Special educational needs (SEN) teachers play a crucial role in the lives of students who need extra learning support and guidance to help them reach their full potential.
Despite its challenges, most SEN teachers will tell you that working with students who have special needs is a remarkably rewarding career, and they’re right.
If you’re training to become an SEN school teacher, or if you’re in the early stages of considering the role, these tips will help you understand and prepare for what to expect in this unique educational environment.
- Prepare for complexity
As with most teaching roles, being a SEN teacher comes with its own complexities. After all, you’ll be teaching students with different types of special educational needs who will automatically require more attention than the average mainstream student.
Many SEN children express themselves in ways that may cause harm to themselves or others, this can be overwhelming, particularly in the early days.
The trick to preparing for complex and potentially stressful situations is to remain calm and stay in control of any situation that may present itself. Remember that your TAs will be on hand to help and there are a number of support forums wherein you can discover effective ways to maintain a sense of safety and security in the classroom for both you and your students.
- Start each day with a clean slate
When you’re working with students who span the vast spectrum of learning difficulties and behavioural challenges, it’s pretty much a given that you will experience some trying days in the classroom.
The important thing to remember is that no matter what happens on any given day, always treat the next day as a fresh start. Progress can take time, and it’s your job to deal with classroom incidents in the most productive way possible.
That means that if a student makes a mess or lashes out at yourself or a fellow student, it’s better to deal with the consequences there and then – ask them to clear up or apologise to apologise so they can learn from their mistake, then put the episode behind you.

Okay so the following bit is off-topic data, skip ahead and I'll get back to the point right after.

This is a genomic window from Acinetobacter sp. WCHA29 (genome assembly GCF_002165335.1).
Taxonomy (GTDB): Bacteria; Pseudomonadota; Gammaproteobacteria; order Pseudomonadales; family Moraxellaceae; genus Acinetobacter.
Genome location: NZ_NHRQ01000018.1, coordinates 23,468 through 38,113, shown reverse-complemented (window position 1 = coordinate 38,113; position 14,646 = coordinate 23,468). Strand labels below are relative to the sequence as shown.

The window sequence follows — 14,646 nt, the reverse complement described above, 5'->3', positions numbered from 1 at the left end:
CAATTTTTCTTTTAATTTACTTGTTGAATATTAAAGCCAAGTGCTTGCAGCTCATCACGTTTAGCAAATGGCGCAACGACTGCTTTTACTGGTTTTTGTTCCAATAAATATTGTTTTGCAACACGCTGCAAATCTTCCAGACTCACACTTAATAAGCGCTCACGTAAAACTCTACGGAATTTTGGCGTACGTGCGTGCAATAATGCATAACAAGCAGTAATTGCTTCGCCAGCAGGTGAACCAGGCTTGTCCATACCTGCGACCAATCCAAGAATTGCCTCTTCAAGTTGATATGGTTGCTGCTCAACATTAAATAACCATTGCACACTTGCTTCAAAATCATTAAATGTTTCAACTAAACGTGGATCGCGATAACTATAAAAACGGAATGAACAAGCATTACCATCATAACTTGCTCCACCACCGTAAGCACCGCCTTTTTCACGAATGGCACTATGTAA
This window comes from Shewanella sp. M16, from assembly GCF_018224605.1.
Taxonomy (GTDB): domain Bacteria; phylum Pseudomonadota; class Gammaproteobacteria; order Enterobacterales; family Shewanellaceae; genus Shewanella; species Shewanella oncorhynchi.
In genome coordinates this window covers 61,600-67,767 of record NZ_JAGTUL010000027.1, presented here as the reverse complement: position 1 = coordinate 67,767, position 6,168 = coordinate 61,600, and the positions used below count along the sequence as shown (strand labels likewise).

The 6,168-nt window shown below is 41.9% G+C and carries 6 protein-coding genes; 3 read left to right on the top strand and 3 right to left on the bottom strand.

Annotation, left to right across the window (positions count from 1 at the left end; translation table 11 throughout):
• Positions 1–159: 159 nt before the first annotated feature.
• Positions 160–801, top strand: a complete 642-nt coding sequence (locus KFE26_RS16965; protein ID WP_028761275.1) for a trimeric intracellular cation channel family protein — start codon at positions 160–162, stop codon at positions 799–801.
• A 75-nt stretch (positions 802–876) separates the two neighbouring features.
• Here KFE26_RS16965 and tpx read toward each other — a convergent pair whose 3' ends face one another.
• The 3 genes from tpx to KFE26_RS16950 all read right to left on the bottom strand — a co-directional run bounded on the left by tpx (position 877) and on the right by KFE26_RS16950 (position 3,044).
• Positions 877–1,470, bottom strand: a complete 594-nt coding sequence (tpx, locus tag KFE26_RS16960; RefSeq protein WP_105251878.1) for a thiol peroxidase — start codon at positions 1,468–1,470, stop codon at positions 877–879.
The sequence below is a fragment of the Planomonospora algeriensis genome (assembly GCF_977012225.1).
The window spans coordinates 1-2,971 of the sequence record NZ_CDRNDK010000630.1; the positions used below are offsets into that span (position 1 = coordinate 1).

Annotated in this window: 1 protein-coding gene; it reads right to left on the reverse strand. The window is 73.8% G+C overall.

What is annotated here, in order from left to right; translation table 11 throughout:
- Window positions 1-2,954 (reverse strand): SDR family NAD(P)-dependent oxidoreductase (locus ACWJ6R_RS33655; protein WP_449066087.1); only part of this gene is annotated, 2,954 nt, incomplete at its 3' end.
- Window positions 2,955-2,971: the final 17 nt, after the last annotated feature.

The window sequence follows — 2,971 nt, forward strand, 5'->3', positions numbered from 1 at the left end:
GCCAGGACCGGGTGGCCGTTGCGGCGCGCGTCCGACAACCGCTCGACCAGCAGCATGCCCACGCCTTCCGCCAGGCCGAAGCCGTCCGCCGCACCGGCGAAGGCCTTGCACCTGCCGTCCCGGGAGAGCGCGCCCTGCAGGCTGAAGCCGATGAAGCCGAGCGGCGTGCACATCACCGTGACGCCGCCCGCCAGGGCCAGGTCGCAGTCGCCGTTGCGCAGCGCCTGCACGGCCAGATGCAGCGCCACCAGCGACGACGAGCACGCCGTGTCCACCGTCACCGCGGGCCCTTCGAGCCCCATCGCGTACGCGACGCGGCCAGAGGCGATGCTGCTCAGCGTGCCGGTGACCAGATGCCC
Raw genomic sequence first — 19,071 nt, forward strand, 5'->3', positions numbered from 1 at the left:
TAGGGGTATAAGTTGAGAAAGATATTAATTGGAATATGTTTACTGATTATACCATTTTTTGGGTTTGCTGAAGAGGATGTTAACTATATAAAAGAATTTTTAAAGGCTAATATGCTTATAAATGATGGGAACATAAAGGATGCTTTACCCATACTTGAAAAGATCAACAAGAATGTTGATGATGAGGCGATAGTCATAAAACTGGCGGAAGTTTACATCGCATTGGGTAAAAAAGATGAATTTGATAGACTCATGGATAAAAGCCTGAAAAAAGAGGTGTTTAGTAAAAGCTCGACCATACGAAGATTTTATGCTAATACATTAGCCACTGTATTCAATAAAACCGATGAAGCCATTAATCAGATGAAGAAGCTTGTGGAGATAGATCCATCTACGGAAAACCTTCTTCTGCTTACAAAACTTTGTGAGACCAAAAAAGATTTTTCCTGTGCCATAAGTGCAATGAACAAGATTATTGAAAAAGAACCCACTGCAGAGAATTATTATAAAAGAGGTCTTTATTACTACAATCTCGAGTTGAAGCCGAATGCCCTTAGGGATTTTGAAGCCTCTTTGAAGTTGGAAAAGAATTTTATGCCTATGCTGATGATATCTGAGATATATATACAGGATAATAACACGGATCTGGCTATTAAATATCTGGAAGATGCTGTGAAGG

- Watch out for your wording
It’s really important for you to be mindful of the language that you use when you speak to your students and their parents. Try to avoid using words that carry negative connotations, such as “slow” or “behind”.
Instead, consider using positive framing to get your point across in a constructive way that doesn’t upset or devalue. For example, “Billy is still catching up” or “Lucy requires extra thinking time.”
- Always have a plan B
https://www.senteacher.org/ [resources for class]
Even with the best will in the world, there will almost certainly be times when your students lose focus on the lesson at hand. During these times, it’s super important to have a backup plan.
If your students are over-stimulated or are struggling to calm down, keep a social activity like role-play in your back pocket to help regain control of the class.
- Remember that it’s worth it
There is nothing more satisfying than helping a child to learn and develop vital life skills. Don’t let the trials and tribulations fool you into thinking that it’s all stress all the time, in actual fact it’s one of the most rewarding jobs there is.
Here at Sugarman Education, we continuously work hard to deliver positive outcomes for children with special educational needs. What’s more, many of our staff also volunteer to help support children within the schools that we work with.